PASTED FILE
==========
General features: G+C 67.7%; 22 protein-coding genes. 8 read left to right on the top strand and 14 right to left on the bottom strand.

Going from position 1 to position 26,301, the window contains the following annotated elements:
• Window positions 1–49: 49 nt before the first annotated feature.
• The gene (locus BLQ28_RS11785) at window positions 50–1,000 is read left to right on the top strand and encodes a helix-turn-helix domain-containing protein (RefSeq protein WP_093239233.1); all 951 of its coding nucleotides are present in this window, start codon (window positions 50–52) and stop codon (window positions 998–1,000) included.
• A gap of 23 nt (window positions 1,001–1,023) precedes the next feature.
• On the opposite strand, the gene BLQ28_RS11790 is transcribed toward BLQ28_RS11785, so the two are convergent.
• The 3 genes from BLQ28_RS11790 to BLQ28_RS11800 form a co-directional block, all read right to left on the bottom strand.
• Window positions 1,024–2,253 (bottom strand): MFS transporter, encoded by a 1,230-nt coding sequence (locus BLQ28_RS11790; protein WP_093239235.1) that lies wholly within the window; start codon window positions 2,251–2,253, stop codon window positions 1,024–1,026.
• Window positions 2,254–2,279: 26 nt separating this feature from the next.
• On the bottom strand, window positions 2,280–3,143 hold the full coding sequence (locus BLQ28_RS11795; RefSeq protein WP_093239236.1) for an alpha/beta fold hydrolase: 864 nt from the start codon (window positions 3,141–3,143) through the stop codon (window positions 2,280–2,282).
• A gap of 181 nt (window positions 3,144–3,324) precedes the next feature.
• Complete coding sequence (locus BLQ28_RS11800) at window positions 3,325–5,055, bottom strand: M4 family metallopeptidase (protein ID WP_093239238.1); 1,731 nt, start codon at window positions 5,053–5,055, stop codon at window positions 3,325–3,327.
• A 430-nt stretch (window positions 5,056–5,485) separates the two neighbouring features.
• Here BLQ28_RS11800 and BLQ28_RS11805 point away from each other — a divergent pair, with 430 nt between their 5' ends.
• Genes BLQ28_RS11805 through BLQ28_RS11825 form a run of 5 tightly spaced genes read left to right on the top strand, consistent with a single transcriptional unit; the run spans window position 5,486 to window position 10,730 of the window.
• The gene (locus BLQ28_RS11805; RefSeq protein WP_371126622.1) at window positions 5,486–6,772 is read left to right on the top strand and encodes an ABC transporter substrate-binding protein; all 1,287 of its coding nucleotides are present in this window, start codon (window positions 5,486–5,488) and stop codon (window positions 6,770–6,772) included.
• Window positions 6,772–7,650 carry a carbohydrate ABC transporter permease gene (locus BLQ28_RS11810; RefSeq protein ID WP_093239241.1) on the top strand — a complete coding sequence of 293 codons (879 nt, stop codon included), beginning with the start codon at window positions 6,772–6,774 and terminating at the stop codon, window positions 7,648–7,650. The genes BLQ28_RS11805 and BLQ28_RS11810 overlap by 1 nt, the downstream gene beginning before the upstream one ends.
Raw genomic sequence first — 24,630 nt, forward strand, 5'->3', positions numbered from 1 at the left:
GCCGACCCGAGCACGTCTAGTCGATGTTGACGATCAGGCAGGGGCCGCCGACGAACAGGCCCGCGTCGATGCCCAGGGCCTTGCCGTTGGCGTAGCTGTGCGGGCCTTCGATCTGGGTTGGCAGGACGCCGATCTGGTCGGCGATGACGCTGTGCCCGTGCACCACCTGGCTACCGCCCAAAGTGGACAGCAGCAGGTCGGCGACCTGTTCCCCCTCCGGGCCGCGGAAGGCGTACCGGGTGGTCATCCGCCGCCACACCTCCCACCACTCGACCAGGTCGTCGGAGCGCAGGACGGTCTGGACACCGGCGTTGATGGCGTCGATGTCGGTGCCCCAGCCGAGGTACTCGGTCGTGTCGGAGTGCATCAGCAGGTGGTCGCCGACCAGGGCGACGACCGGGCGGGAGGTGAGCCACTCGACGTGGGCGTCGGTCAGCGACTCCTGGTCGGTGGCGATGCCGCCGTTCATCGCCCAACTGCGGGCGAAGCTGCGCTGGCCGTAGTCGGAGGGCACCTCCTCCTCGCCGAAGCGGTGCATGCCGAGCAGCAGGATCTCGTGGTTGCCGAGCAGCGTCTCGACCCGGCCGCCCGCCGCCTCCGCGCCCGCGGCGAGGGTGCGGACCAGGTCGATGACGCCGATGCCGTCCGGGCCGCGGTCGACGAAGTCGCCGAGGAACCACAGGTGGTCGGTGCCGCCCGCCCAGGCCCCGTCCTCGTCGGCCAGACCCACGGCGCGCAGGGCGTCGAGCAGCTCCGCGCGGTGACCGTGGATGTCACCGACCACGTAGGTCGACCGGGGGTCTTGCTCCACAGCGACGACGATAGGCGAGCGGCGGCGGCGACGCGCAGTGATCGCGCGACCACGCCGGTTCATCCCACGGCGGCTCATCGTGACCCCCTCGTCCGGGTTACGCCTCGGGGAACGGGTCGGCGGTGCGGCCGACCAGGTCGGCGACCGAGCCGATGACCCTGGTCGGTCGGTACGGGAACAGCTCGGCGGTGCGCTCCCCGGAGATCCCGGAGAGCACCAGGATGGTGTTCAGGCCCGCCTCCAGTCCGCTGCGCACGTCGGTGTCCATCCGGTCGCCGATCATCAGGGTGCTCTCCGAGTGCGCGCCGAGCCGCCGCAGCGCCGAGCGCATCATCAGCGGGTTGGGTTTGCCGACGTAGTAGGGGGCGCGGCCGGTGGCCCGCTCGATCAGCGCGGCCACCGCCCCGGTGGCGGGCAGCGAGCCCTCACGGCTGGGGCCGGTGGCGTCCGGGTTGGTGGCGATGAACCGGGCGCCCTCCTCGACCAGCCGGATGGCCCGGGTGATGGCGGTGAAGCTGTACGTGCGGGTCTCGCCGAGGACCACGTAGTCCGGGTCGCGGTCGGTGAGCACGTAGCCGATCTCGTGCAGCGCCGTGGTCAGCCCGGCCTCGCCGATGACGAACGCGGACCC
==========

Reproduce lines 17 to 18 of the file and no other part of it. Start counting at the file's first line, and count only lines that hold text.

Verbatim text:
• Window positions 6,772–7,650 carry a carbohydrate ABC transporter permease gene (locus BLQ28_RS11810; RefSeq protein ID WP_093239241.1) on the top strand — a complete coding sequence of 293 codons (879 nt, stop codon included), beginning with the start codon at window positions 6,772–6,774 and terminating at the stop codon, window positions 7,648–7,650. The genes BLQ28_RS11805 and BLQ28_RS11810 overlap by 1 nt, the downstream gene beginning before the upstream one ends.
Raw genomic sequence first — 24,630 nt, forward strand, 5'->3', positions numbered from 1 at the left: